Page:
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All eyes on LDP factions as Abe plots Cabinet shake-up for final term

  • September 1, 2019
  • , The Japan Times
  • English Press




With Prime Minister Shinzo Abe expected to reshuffle his Cabinet later this month, attention is turning to who might get what posts, and from which Liberal Democratic Party factions any new ministers might be from.


Unlike most of the late 20th century, when the power struggles between rival LDP factions could make or break a prime minister, the overall power and influence of factions has waned.


But for LDP members, factions still function as a way of grouping like-minded politicians and as a source of information in the ever-complex political world of Nagatacho. And ahead of a Cabinet reshuffle and the convening of an extraordinary Diet session later in the fall, many LDP factions are planning to hold annual policy study sessions this week, which also are meant to strengthen bonds within the faction.


What are factions?


Officially, they are policy study groups made up of like-minded politicians within the party. Each faction has a policy platform members want to introduce. But in reality, they are groups that are meant to push their faction leader as LDP president, and therefore as prime minister, in its presidential election.


During the campaign, faction members frantically campaign to gather votes for their faction boss. Other work includes drafting policy platforms, persuading independent members and analyzing how many votes they have to win the election.


Faction rivalries also function as a way for members to compete with each other in terms of policies and power struggles as well as a way to train them to become seasoned politicians and ultimately seek to become prime minister.


In an article for the Australia-Japan Research Center published last August, Purnendra Jain, a professor at the University of Adelaide, and Takeshi Kobayashi, who works for a Diet member, argued that factions still matter for Abe because the members can vote in blocks and thus determine the outcome in LDP presidential elections.


In the 2018 LDP race, Abe secured a comfortable win with the support of four factions.


What are the main advantages of being in a faction?


If a faction leader wins the election, key members usually get a prominent post in the party or the Cabinet, so membership had been seen as one way to get promoted.


Traditionally, belonging to a faction offered candidates access to political funds, campaign support and the connections of the factional leader. Leaders used to have great power to influence Cabinet decisions, and the prime minister could not afford to ignore factional balances when choosing ministers.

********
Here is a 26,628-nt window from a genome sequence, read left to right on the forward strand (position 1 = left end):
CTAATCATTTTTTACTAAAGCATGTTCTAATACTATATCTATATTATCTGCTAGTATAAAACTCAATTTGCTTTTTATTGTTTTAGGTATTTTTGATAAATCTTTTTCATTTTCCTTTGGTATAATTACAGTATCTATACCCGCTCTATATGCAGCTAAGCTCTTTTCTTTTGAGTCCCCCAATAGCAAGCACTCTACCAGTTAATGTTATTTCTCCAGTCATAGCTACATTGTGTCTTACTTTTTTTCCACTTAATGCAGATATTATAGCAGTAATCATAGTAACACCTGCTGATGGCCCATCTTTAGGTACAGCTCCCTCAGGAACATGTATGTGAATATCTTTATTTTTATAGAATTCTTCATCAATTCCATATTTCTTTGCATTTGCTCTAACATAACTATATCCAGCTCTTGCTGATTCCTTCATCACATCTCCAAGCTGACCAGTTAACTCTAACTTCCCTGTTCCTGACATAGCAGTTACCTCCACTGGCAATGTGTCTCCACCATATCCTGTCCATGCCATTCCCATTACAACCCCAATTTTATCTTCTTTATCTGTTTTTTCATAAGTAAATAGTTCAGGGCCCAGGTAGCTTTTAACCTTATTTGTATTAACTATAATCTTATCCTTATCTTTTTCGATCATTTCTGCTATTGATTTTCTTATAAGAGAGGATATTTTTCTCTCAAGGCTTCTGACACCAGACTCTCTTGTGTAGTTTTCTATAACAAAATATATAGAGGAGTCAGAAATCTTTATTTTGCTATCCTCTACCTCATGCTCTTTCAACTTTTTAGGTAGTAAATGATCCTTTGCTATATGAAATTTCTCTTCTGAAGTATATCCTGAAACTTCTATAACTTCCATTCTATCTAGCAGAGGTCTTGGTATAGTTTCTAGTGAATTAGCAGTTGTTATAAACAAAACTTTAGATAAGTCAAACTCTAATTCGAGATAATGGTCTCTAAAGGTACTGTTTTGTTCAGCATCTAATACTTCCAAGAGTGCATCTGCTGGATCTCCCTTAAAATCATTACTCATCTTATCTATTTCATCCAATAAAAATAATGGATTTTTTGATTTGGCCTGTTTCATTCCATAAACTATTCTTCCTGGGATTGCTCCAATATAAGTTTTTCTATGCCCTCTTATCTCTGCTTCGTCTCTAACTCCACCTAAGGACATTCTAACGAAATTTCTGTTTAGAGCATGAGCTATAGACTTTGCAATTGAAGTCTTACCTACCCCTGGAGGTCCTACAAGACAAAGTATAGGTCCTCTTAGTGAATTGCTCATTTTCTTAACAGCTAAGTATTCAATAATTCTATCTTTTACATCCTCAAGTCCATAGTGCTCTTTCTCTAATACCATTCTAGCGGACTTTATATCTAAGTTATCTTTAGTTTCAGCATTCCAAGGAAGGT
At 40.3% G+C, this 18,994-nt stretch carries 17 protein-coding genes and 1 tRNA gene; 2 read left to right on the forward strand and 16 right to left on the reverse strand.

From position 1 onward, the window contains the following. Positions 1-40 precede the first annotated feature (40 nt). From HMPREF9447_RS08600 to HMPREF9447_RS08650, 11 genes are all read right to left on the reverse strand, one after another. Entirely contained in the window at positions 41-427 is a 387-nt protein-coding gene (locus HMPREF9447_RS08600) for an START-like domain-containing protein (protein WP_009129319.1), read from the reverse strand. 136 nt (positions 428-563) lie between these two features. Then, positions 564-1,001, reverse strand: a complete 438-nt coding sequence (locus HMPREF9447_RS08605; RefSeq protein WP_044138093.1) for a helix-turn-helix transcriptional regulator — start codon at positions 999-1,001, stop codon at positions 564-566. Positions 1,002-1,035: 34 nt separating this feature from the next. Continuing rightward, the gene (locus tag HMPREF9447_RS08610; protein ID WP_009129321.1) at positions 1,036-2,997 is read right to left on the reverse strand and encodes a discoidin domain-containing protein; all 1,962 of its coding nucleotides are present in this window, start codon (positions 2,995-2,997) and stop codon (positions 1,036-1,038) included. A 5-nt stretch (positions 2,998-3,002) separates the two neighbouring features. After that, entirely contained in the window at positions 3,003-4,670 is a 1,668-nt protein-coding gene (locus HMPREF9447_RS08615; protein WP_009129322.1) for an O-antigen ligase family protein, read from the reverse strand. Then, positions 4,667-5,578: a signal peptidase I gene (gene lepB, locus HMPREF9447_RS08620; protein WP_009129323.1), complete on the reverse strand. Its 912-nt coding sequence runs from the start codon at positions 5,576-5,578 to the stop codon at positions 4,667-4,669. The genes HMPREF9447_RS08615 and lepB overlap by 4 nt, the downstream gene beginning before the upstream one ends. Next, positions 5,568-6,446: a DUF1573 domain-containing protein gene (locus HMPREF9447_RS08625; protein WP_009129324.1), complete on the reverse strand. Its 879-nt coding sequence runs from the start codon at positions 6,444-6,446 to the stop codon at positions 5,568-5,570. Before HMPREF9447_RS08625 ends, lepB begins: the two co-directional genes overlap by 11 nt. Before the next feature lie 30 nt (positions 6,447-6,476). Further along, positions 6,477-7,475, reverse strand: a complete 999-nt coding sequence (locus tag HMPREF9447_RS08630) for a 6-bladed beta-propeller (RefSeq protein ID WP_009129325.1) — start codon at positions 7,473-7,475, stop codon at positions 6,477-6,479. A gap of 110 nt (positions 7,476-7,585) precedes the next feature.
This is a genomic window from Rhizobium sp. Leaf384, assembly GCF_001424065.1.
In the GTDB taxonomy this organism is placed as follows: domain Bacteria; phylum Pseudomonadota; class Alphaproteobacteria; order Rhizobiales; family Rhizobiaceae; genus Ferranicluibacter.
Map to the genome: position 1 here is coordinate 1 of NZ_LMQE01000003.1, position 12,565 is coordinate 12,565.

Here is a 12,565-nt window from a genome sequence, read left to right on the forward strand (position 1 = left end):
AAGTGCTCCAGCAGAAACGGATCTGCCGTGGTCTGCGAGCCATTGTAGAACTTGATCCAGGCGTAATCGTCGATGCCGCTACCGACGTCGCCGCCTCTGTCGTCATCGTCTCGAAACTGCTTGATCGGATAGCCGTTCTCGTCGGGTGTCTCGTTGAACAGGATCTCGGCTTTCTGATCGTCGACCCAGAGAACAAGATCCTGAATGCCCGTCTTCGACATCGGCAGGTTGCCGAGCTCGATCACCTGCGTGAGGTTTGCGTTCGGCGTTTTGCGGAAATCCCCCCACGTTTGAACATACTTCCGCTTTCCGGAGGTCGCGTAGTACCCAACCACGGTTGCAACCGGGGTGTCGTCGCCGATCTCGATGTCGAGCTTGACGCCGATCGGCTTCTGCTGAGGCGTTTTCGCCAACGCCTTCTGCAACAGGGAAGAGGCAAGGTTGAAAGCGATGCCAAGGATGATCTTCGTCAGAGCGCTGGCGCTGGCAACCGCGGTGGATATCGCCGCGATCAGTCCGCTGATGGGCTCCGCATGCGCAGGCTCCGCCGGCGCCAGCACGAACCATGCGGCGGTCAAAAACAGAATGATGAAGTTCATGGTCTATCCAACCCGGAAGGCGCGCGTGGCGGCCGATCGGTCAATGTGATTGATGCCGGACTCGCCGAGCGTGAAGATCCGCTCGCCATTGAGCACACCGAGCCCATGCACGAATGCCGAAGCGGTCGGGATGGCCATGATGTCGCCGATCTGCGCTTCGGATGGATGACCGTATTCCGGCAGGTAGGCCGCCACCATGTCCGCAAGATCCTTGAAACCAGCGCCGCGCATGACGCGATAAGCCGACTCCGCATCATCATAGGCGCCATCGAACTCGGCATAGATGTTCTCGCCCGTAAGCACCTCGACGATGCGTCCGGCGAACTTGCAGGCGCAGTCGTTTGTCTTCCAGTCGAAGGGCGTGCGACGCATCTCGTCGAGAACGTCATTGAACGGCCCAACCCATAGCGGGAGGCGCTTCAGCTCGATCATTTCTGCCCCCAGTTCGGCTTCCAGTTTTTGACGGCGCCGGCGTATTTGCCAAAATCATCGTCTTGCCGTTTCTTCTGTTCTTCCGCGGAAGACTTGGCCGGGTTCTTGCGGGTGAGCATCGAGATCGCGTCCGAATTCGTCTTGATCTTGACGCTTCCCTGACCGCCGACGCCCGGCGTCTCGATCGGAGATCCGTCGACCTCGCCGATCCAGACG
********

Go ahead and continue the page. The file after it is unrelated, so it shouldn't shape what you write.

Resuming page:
Over the past 20 years, however, the power of traditional factions has waned, and most political and media commentators agree they are not as powerful and important as they once were.


At present, there are 71 LDP members who don’t belong to a faction.


Are there philosophical differences between the factions?


The most apt description for factional differences, in terms of political philosophy, is “different shades of gray.”


Members of the faction led by former Foreign Minister Fumio Kishida are often considered doves and aren’t keen on Abe’s push for constitutional revision. Members of the faction led by former Defense Minister Shigeru Ishiba might push harder for rural revitalization and decentralization from Tokyo.


But with the strength of Abe and the faction led by party veteran Hiroyuki Hosoda, to which Abe used to belong, other factions don’t publicly challenge the LDP leadership in the way that, for example, young freshmen Democrats in the U.S. Congress like Rep. Alexandria Ocasio-Cortez challenge their party elders, with whom they differ on many fundamental issues.


Are LDP factions similar to party factions in other countries?


The factions in the U.S. Democratic and even Republican parties revolve less around one leader and more around a specific set of policy interests and ideals.


Various labels (liberal, centrist, social democratic) are attached to individual politicians to simplify their socio-economic views and general political philosophy. They may belong to a caucus based on the views and philosophy, which will meet and offer recommendations to the party as a whole.


The Republican Party has a wide range of factions, or wings, from neoconservatives to traditionalists to the Tea Party movement a decade ago. The different factions are often distinguished by the extent to which they oppose federal government control over individual liberties, or on how they view hot-button issues like abortion, gun control, and same-sex marriage — issues on which party members can have strong, fundamentally opposing views.


To what extent is Abe expected to rely on a factional balance when he reshuffles the Cabinet?


Given Abe’s emphasis on constitutional revision before his LDP presidential term ends in 2021, no one should be surprised if he chooses to prioritize those from factions who have long supported this effort, regardless of their expertise in one area such as finance, economics, or foreign policy.


Of course, Abe may well ignore factional politics and tap younger LDP members regardless of their factional loyalty, especially if they are popular with the public and the media. This could see Shinjiro Koizumi being tapped for a Cabinet post to cash in on his popularity. The young Koizumi, who already enjoys wide name recognition, was thrust further into the spotlight in August after the announcement of plans to marry TV personality Christel Takigawa.


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